A parish clerk who allegedly siphoned off £15,000 from her employer to top up her salary has been sacked for gross misconduct by her employer.

Pauline Haywood worked for Longstanton Parish Council as an administrator before she was dismissed earlier this year for gross misconduct. The allegations came to light last year after an investigation was commenced into financial mismanagement at the Parish Council.

The allegations put to Ms Haywood were that she had withdrawn £15,000 more than she was entitled to be paid between June 2009 and May 2011. The Parish Council contended that she was not entitled to pay herself these monies but Ms Haywood argued that she was entitled to receive such. A disciplinary process was therefore convened and a disciplinary panel held – by a majority – that the 13 allegations put to Ms Haywood constituted gross misconduct. She was therefore dismissed without notice.

A police investigation has since concluded that additional payments of £15,000 had been made but that there had been “no evidence” of fraud or theft as the police concluded that she held an honest belief that she was entitled to receive the relevant money.

Councillor Gill Ashby commented on the matter that “A criminal prosecution cannot take place at this time as the letter states there is insufficient evidence, though the case does remain open and should any further evidence be obtained this council will forward it immediately to the police”. He further stated that “the council is exploring whether a civil action against individuals in relation to these matters can be progressed”.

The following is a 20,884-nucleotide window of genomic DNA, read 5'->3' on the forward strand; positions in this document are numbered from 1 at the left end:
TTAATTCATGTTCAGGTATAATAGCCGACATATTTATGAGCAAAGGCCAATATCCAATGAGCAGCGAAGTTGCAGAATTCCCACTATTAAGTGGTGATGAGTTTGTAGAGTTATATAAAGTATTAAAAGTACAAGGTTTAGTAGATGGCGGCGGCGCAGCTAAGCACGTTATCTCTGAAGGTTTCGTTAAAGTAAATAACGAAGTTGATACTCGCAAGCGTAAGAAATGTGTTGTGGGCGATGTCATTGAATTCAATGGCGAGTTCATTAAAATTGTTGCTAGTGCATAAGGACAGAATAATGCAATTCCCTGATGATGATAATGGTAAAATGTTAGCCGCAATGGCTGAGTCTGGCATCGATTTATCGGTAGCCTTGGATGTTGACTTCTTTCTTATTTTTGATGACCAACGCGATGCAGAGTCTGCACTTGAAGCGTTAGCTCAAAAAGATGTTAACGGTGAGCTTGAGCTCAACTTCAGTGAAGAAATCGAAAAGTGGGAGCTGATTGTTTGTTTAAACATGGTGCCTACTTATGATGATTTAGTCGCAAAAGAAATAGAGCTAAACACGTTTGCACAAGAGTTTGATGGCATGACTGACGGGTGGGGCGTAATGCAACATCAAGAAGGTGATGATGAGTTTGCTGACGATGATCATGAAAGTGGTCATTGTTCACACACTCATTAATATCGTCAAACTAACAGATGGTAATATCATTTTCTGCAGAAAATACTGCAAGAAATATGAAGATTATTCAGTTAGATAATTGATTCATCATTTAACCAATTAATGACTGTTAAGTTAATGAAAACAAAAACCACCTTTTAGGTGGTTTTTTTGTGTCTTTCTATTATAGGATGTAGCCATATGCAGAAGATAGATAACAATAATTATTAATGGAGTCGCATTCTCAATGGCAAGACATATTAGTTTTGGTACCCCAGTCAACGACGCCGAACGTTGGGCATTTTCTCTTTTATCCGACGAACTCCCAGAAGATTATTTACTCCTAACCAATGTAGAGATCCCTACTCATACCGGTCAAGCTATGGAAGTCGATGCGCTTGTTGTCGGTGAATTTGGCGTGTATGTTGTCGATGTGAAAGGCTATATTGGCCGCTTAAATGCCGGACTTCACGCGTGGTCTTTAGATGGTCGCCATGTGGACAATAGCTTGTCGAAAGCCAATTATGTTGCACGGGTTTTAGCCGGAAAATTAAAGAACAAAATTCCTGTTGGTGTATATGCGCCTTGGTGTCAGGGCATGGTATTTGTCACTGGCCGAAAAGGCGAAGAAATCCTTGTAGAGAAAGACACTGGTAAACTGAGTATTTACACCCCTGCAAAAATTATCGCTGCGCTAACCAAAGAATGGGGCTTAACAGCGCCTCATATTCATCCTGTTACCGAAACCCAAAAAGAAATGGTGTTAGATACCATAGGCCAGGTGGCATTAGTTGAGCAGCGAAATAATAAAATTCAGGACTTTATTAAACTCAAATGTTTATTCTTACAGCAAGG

Ms Haywood could apparently not be contacted for comment and it is not currently known whether she is considering making an Employment Tribunal claim.

Chris Hadrill, an employment solicitor at Redmans, commented on the case that “deceit or fraud in the workplace can be classed as gross misconduct but employers should take pains to conduct a thorough investigation and not to pre-judge the matter before making a decision whether to dismiss or not.

If employees are dismissed for gross misconduct then they are not entitled to be paid their notice pay, nor any other contractual entitlement that would have accrued up until the end of their notice period. Another substantial issue is that it is likely that they will not be provided with a reference if they are dismissed for gross misconduct.

Direct 2 Lawyers offer employment law advice to employers and employees, including advice on Employment Tribunal claims


The Direct 2 Lawyers Employment Team post daily on interesting employment law cases, Employment Tribunal judgments and Employment Appeal Tribunal judgments. All of the Employment Team posts are written by qualified specialist employment lawyers

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